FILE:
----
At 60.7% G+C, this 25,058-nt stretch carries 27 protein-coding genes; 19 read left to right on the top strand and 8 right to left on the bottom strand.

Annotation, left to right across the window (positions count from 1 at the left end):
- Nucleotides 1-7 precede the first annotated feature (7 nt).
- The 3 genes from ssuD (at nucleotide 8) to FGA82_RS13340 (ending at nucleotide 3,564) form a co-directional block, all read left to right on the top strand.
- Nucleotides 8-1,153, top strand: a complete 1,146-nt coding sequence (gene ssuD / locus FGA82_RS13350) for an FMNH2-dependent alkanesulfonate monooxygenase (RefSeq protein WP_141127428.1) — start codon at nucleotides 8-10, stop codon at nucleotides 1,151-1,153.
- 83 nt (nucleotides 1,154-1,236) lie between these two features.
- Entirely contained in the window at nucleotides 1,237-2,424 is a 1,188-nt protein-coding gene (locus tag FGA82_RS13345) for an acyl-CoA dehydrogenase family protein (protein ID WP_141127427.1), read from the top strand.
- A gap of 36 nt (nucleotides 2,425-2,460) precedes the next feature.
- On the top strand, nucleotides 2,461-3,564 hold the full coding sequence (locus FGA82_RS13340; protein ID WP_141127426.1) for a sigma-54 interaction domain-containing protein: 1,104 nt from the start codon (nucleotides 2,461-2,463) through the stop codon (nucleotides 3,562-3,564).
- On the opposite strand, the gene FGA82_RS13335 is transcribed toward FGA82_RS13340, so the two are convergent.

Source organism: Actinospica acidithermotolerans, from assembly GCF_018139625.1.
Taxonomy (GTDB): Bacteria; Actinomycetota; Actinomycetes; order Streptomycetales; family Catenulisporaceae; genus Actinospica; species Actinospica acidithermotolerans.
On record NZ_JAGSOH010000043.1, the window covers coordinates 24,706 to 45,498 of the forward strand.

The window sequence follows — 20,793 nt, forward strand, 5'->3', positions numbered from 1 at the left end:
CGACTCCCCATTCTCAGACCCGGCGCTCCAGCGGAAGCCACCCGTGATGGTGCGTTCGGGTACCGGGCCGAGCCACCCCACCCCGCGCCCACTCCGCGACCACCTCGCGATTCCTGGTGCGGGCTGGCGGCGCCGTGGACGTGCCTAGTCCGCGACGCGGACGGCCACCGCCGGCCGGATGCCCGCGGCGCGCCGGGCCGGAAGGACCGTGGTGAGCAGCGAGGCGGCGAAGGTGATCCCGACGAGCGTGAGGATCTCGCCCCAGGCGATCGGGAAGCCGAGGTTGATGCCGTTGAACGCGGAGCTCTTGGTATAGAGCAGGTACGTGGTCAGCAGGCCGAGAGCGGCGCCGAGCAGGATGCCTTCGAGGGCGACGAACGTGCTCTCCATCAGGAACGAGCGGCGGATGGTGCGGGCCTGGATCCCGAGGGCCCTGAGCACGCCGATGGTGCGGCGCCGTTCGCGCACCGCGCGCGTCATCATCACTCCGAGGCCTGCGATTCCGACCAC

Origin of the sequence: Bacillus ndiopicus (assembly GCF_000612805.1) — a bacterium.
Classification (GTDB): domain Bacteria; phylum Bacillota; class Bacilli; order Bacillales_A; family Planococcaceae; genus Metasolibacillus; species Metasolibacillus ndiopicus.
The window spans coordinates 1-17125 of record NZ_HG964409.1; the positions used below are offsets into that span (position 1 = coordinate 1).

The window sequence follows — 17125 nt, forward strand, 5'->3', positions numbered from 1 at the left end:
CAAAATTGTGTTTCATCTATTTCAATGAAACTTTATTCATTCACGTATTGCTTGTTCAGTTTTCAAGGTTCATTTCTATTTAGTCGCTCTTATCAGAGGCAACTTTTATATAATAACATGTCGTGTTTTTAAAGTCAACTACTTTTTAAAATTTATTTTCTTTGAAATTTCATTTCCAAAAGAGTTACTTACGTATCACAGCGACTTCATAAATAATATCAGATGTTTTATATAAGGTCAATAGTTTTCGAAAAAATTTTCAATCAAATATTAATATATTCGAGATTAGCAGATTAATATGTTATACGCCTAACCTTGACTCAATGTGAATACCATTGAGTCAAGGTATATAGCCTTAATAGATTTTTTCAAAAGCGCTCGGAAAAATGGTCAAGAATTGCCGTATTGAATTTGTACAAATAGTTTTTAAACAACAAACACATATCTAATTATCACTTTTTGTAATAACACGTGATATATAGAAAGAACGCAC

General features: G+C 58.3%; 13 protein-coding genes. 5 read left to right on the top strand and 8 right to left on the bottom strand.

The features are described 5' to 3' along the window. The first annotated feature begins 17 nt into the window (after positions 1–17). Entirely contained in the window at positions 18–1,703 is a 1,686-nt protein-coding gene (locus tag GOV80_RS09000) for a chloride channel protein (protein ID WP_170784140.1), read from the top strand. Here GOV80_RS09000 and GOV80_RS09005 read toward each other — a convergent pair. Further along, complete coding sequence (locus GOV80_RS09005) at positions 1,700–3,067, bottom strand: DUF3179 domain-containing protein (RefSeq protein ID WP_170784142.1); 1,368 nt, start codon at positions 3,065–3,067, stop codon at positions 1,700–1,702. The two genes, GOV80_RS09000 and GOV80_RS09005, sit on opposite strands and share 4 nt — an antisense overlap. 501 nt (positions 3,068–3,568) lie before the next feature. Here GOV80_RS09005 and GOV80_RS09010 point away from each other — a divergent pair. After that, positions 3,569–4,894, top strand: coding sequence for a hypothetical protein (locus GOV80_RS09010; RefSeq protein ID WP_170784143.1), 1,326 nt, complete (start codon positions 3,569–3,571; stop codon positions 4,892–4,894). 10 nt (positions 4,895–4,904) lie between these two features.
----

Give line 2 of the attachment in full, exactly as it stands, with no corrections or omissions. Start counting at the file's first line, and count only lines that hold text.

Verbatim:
Annotation, left to right across the window (positions count from 1 at the left end):